On Sanfilippo Awareness Day, I’m thankful for those who care

An amazing community joined us for this year's 'Purple Week' events

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by Valerie Tharp Byers |

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It was a cool spring night in early 2015 when we received the worst news of our lives. Our son, Will, had been diagnosed with Sanfilippo syndrome. How were we going to face this new journey?

Within a few hours, we knew we wouldn’t have to face it alone. We had told a few friends and family members about Will’s diagnosis and they sprang immediately into action, planning how to help, raise funds, and be by our sides to battle this invisible foe.

I remember being so overwhelmed by the diagnosis and was unable to process all the support. I felt the love and the energy, but I also wondered how long those around us could sustain it? This was our son, our journey, and it would be for the rest of our lives. How could we expect anyone else to invest this deeply in our family and support us, not just in the coming days, but also in the coming years?

But they have. Eight years later, and they still show up for us.

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It’s all about WILLPower

World Sanfilippo Awareness Day was Nov. 16. We observe it with our annual “Purple Week,” a series of events that include Spirit Nights at local restaurants and retail stores to help raise awareness and funds for the Cure Sanfilippo Foundation. We also ask our supporters to wear purple or WILLPower gear. These events are important because they let us feel less helpless in the face of our son’s diagnosis. They remind us that we have the power to do something to impact Will’s care and quality of life.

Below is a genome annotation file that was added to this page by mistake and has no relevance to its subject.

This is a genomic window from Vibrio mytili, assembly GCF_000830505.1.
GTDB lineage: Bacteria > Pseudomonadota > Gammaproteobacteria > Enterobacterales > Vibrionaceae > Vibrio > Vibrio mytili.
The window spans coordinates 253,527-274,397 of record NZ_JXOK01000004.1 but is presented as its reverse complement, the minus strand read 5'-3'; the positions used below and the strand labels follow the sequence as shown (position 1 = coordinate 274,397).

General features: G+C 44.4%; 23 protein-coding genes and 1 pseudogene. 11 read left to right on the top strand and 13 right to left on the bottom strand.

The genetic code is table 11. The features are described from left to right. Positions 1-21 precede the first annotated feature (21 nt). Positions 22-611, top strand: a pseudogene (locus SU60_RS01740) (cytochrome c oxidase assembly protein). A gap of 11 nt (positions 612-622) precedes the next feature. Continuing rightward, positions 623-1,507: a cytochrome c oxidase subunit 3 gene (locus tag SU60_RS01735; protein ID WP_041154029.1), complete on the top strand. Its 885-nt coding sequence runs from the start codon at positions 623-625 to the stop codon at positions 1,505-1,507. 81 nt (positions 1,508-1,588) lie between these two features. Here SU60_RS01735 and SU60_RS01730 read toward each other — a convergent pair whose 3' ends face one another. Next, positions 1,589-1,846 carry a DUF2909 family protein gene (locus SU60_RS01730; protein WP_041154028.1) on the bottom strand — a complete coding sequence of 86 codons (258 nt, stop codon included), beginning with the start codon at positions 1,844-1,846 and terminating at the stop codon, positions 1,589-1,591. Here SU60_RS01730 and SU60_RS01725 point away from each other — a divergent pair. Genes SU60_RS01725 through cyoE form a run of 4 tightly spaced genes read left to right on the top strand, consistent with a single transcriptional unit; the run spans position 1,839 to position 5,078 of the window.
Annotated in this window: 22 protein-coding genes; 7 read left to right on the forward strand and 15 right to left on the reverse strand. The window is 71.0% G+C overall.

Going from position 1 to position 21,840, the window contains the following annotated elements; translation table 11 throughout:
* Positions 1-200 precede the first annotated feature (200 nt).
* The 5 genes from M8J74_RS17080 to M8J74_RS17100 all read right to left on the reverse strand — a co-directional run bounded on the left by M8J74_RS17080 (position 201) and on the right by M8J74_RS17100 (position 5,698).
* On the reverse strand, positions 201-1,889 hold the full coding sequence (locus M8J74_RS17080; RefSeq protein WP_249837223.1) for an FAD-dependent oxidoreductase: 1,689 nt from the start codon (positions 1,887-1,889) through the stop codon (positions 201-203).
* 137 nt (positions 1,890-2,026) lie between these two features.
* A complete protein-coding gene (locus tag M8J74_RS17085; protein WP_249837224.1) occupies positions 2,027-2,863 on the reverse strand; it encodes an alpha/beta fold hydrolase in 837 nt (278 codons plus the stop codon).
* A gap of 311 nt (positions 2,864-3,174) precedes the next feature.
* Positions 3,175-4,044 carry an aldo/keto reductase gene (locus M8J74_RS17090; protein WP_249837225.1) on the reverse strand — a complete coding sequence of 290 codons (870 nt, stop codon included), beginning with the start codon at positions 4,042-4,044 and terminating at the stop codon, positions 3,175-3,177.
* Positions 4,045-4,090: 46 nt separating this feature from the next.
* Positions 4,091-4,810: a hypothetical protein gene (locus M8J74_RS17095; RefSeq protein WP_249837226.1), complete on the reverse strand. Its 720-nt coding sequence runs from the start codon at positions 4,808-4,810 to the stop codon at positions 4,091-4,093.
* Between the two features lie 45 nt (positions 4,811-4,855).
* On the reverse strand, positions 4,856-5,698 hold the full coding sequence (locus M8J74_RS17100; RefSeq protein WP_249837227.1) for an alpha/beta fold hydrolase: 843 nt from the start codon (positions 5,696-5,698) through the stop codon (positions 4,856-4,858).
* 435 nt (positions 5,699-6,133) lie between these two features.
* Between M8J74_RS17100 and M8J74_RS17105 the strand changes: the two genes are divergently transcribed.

This year’s Purple Week was a little more difficult, however. Several of Will’s classmates went home sick at the beginning of the week and, sure enough, Will woke up with a fever and cough the next day. We were faced with contending with an ill kid along with the events we had scheduled.

Will isn’t able to tell us how he feels, but his symptoms remained mild, and my husband and I were able to divide and conquer childcare and Purple Week. Even so, my focus was divided and I didn’t feel as energized as I usually do for World Sanfilippo Awareness Day. I was tired, nervous, and overwhelmed with worry about Will’s health since small illnesses can quickly turn into big problems for children with Sanfilippo. I worried that I hadn’t put in the amount of work I usually do and wondered if we’d still be able to pull off our events.

A group of people wear WILLPower shirts as part of World Sanfilippo Awareness Day.

WILLPower supporters show their solidarity on World Sanfilippo Awareness Day. (Courtesy of Valerie Tharp Byers)

My worries were immediately put to rest as the amazing community we’ve been able to cultivate showed up again and again and again. People attended our events. People wore purple. People called and texted to check in on Will and our family. And not just those people who were first told of Will’s diagnosis. We’ve been so fortunate to continue to meet people on our journey who have embraced our family and joined our story.

In this season of thanksgiving, we are so grateful to everyone who has stuck by us these past eight years, and who continue to support us. Their continued care and presence make such a difference in our lives. Just seeing people wearing a purple shirt helped lift our spirits during a difficult week.

We know we are not alone.

Note: Sanfilippo News is strictly a news and information website about the syndrome. It does not provide medical advice, diagnosis, or treatment. This content is not intended to be a substitute for professional medical advice, diagnosis, or treatment. Always seek the advice of your physician or other qualified health provider with any questions you may have regarding a medical condition. Never disregard professional medical advice or delay in seeking it because of something you have read on this website. The opinions expressed in this column are not those of Sanfilippo News or its parent company, BioNews, and are intended to spark discussion about issues pertaining to Sanfilippo syndrome.


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